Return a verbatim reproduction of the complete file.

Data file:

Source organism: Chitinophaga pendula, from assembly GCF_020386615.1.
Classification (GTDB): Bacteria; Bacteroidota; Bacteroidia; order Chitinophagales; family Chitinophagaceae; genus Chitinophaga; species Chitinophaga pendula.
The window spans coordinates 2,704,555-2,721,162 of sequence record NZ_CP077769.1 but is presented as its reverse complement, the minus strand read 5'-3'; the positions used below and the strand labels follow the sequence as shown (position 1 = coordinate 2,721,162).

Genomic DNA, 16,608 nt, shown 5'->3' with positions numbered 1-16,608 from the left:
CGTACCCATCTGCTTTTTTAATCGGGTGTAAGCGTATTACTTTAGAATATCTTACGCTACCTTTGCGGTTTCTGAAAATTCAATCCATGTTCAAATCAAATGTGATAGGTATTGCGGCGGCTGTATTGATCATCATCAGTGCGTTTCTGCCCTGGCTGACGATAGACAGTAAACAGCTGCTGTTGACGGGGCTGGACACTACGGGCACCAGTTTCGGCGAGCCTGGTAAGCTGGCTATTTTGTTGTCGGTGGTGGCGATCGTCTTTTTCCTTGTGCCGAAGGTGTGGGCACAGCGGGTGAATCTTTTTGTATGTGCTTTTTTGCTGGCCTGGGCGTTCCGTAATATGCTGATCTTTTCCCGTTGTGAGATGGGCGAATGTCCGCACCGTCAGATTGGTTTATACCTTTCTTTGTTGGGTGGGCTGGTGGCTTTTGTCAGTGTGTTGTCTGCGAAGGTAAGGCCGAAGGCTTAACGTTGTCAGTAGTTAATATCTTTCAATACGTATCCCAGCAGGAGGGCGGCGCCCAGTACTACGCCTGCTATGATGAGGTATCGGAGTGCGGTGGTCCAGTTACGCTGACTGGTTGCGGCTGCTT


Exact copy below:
Source organism: Chitinophaga pendula, from assembly GCF_020386615.1.
Classification (GTDB): Bacteria; Bacteroidota; Bacteroidia; order Chitinophagales; family Chitinophagaceae; genus Chitinophaga; species Chitinophaga pendula.
The window spans coordinates 2,704,555-2,721,162 of sequence record NZ_CP077769.1 but is presented as its reverse complement, the minus strand read 5'-3'; the positions used below and the strand labels follow the sequence as shown (position 1 = coordinate 2,721,162).

Genomic DNA, 16,608 nt, shown 5'->3' with positions numbered 1-16,608 from the left:
CGTACCCATCTGCTTTTTTAATCGGGTGTAAGCGTATTACTTTAGAATATCTTACGCTACCTTTGCGGTTTCTGAAAATTCAATCCATGTTCAAATCAAATGTGATAGGTATTGCGGCGGCTGTATTGATCATCATCAGTGCGTTTCTGCCCTGGCTGACGATAGACAGTAAACAGCTGCTGTTGACGGGGCTGGACACTACGGGCACCAGTTTCGGCGAGCCTGGTAAGCTGGCTATTTTGTTGTCGGTGGTGGCGATCGTCTTTTTCCTTGTGCCGAAGGTGTGGGCACAGCGGGTGAATCTTTTTGTATGTGCTTTTTTGCTGGCCTGGGCGTTCCGTAATATGCTGATCTTTTCCCGTTGTGAGATGGGCGAATGTCCGCACCGTCAGATTGGTTTATACCTTTCTTTGTTGGGTGGGCTGGTGGCTTTTGTCAGTGTGTTGTCTGCGAAGGTAAGGCCGAAGGCTTAACGTTGTCAGTAGTTAATATCTTTCAATACGTATCCCAGCAGGAGGGCGGCGCCCAGTACTACGCCTGCTATGATGAGGTATCGGAGTGCGGTGGTCCAGTTACGCTGACTGGTTGCGGCTGCTT